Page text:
Benchmark Dalian and Singapore iron ore futures fell on Monday, dragged down by improving near-term supply of the steelmaking ingredient and signs of continuing economic weakness in top steel producer China.
The drop came despite a surprise easing of monetary policy by the Chinese central bank and also weighed on other Dalian steelmaking inputs and steel futures in Shanghai.
Iron ore’s most-traded May contract on China’s Dalian Commodity Exchange ended daytime trading 2.4% lower at 705 yuan ($111.12) a tonne, near a session low of 700 yuan, its lowest since Jan. 10.
On the Singapore Exchange, iron ore’s most-active February contract was down 1.7% at $124.55 a tonne by 0725 GMT.
China’s central bank cut the borrowing costs of its medium-term loans for the first time since April 2020, suggesting an intensifying economic slowdown, even as the world’s second-biggest economy posted a faster-than-expected annual growth of 4% in the last quarter of 2021.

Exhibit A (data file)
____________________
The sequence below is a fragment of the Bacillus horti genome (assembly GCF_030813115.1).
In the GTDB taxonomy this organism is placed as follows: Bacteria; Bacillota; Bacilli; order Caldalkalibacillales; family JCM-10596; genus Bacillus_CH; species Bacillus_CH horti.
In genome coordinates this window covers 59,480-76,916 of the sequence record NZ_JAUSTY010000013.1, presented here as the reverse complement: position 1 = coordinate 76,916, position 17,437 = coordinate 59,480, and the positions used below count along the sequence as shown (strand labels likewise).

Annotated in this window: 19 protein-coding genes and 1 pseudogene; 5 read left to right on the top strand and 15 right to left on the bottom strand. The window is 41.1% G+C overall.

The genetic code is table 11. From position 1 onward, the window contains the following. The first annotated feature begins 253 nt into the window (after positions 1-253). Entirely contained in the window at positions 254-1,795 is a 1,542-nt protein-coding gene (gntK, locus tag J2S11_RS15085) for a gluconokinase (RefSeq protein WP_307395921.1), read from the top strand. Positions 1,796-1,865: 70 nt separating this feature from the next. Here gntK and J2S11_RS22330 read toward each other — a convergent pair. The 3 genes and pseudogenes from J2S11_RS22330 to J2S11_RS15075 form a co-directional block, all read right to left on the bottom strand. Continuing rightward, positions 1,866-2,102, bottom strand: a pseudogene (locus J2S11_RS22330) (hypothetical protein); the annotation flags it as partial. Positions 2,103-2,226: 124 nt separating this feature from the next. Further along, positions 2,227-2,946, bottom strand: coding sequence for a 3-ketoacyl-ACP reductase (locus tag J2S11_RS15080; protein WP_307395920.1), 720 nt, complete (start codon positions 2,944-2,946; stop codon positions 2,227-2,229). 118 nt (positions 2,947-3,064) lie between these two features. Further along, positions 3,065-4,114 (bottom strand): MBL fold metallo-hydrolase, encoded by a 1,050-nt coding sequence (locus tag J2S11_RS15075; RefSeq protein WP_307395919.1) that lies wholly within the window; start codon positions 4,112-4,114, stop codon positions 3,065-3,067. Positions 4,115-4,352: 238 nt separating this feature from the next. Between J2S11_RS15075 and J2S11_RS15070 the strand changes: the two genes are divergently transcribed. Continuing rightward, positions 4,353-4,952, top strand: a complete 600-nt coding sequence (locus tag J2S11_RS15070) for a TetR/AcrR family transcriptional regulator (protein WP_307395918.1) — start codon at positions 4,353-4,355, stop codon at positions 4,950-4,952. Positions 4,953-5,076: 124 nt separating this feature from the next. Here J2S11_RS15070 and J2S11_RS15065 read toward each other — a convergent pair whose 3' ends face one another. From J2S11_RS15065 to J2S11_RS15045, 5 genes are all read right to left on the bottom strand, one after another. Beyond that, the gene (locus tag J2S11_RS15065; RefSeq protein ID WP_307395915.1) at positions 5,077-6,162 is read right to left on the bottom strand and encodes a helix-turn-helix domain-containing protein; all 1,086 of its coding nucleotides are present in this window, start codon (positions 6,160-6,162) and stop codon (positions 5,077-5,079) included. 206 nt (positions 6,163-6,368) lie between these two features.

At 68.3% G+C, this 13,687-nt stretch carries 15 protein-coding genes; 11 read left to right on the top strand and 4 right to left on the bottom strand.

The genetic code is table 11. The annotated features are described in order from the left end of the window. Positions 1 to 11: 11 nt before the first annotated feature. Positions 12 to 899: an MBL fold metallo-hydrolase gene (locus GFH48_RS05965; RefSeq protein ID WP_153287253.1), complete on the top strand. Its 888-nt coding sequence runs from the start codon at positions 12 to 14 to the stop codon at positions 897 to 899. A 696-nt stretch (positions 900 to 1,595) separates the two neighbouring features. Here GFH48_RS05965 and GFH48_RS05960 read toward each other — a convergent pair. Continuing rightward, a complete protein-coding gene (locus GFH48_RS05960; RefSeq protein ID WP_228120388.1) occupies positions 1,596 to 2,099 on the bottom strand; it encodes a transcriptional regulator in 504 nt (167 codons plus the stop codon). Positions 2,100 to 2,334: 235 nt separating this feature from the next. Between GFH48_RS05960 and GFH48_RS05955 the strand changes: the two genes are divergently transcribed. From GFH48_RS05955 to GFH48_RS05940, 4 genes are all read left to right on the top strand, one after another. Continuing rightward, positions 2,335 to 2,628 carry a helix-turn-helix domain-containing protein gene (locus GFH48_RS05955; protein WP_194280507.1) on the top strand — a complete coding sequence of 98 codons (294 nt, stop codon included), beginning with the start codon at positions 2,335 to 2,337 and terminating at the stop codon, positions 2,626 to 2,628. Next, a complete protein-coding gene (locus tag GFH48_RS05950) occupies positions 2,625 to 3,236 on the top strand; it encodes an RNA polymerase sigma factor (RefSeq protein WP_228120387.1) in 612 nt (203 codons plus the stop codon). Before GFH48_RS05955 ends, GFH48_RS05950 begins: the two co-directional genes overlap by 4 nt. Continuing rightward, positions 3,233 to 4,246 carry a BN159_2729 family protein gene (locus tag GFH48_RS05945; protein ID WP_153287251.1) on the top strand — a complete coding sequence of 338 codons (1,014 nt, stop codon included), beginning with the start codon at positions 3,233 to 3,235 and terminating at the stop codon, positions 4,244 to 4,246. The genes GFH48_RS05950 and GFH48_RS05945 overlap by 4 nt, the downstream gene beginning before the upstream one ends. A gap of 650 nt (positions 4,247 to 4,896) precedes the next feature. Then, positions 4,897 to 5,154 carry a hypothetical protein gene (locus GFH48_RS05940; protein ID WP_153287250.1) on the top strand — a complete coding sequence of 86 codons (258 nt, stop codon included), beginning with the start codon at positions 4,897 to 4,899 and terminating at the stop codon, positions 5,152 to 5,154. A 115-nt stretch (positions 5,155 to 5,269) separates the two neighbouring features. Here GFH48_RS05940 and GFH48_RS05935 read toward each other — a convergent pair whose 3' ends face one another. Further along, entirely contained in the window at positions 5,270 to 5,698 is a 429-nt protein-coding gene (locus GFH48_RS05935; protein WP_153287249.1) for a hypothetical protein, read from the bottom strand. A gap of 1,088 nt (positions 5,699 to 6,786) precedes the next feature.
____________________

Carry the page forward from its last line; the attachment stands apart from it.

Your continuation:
“The lagged economic data and PBOC rate cut were already priced in, in our opinion,” said Atilla Widnell, managing director at Navigate Commodities in Singapore.
The better-than-expected economic expansion, however, was China’s slowest growth pace in one-and-a-half years, and some analysts said the weakness will likely persist partly due to ongoing COVID-19 restrictions.
Iron ore was due for a correction following recent rallies, Widnell said, adding the improving weather in key supplier Brazil and increased shipments from Australia could release some air from “overinflated” prices.
Spot iron ore for delivery to China scaled a three-month peak of $132.50 a tonne on Jan. 13, SteelHome consultancy data showed.
Construction steel rebar SRBcv1 and hot-rolled coil on the Shanghai Futures Exchange both dropped 2%. Stainless steel slipped 0.7%.
China’s annual crude steel output dropped for the first time in six years in 2021 amid stepped-up efforts to contain emissions.
Dalian coking coal slumped 4.1% and coke tumbled 5.9%.